But for the moment, and in spite of Big Gov’s best efforts, the “sharing economy” is delivering a range of benefits to voluntary market participants.
So whether it’s supplementing your monthly income with some flexible work…renting your own place out while you’re on holiday…or tapping into one of the literally thousands of new and innovative shared economy opportunities, there are plenty of ways you can leverage this trend to your advantage.
In today’s essay, guest columnist Charles Hughes discusses some of these topics.
For now, it’s time for us to set off…again. Hopefully today’s effort is more rewarding than our last attempt. We’ll let you know how it all goes next week, regardless.
In the meantime, please enjoy Mr. Hughes’ excellent column, below…
Who Is Your Uber Driver?
By Charles Hughes
The rise of new business models in online platforms and the sharing economy have inevitably been met with calls for more regulations. In his most recent budget, President Obama proposed to expand funding for efforts to “crack down on the illegal misclassification of some employees as independent contractors.” Policymakers at the state and local levels have also called for more stringent regulations on these new business models.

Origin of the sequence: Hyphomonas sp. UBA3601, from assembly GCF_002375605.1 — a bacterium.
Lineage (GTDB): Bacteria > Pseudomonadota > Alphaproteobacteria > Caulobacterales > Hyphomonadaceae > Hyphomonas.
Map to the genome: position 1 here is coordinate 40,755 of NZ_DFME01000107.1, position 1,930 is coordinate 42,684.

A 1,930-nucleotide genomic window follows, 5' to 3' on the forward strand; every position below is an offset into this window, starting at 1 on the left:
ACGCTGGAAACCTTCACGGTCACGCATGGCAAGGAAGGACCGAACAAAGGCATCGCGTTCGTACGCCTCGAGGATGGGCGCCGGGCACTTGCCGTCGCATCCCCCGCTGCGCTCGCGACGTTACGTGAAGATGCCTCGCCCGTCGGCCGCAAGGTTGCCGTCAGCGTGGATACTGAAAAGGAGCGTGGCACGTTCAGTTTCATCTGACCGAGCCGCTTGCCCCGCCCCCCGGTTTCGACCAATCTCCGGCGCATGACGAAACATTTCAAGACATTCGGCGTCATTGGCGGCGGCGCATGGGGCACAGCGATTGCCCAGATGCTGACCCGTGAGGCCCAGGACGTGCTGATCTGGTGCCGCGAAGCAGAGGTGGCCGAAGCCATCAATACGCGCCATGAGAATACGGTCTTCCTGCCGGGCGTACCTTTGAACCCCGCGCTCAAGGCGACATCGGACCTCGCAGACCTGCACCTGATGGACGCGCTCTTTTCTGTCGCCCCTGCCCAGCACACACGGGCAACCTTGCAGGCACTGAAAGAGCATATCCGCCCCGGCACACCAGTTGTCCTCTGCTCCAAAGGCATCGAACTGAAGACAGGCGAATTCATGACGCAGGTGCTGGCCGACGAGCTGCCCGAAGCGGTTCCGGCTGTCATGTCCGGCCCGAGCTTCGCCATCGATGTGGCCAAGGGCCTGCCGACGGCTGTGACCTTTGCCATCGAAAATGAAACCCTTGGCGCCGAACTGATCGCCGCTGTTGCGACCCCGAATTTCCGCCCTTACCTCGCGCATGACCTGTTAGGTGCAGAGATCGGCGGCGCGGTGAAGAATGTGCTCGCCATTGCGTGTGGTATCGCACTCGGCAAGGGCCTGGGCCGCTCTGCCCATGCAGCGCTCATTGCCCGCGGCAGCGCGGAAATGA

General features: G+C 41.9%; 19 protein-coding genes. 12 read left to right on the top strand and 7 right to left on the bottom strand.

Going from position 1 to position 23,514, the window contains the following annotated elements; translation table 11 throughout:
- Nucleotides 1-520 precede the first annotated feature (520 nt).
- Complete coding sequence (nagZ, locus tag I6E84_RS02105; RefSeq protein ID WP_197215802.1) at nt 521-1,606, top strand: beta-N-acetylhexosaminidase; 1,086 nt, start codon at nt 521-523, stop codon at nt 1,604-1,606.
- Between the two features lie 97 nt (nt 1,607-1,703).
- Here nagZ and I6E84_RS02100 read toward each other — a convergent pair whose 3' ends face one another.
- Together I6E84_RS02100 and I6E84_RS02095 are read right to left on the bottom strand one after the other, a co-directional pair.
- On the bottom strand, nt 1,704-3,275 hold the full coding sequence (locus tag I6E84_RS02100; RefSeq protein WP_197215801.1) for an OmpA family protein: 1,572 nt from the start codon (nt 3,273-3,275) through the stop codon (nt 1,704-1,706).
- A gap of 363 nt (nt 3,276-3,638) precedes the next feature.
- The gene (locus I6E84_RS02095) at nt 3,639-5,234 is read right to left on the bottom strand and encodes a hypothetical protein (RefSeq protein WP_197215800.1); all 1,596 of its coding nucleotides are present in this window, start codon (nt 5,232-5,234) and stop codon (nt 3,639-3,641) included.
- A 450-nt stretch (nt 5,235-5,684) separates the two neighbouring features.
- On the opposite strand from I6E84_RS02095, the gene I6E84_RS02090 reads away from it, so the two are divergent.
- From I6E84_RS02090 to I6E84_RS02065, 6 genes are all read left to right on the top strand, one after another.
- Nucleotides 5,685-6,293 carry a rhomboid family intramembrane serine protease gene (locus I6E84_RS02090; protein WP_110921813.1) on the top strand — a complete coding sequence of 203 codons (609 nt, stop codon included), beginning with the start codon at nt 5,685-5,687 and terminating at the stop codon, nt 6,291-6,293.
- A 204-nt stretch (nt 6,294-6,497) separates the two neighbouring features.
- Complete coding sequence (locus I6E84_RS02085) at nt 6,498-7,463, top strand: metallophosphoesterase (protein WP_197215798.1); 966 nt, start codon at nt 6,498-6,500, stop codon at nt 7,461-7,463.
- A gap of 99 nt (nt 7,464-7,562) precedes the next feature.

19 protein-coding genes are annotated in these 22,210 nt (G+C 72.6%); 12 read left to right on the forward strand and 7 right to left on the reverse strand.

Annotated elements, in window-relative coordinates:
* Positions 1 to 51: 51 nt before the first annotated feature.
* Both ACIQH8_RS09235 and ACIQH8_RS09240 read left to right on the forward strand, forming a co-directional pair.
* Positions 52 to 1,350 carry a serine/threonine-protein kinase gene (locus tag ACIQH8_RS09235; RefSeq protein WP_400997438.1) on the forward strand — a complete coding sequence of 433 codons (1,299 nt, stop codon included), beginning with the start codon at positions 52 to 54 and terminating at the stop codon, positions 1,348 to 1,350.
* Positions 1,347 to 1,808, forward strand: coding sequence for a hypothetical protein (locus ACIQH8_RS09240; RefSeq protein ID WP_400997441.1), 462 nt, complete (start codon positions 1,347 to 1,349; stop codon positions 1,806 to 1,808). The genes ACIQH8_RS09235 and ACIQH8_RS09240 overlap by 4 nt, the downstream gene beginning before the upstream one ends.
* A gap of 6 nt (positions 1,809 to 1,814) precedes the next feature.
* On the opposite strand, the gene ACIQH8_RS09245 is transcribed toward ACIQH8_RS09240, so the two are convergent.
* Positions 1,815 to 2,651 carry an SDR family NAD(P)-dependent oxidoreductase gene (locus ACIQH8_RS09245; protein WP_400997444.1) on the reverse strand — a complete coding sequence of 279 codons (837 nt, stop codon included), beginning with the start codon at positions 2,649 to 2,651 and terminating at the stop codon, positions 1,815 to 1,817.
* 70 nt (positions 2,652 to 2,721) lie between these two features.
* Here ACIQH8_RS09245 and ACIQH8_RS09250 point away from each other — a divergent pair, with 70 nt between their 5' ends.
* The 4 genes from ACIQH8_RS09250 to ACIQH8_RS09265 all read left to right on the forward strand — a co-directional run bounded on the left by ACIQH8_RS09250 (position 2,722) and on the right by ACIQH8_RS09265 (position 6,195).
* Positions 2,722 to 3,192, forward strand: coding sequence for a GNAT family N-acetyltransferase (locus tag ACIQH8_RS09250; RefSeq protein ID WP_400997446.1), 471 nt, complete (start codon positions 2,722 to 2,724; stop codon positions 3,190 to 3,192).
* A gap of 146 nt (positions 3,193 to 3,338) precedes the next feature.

Recently in Austin, voters failed to overturn the city council’s ordinance that would impose a series of new regulations on ride-hailing companies operating in the city, from requiring drivers to go through fingerprint-based background checks, to restrictions detailing where drivers can stop for drop-offs and pickups.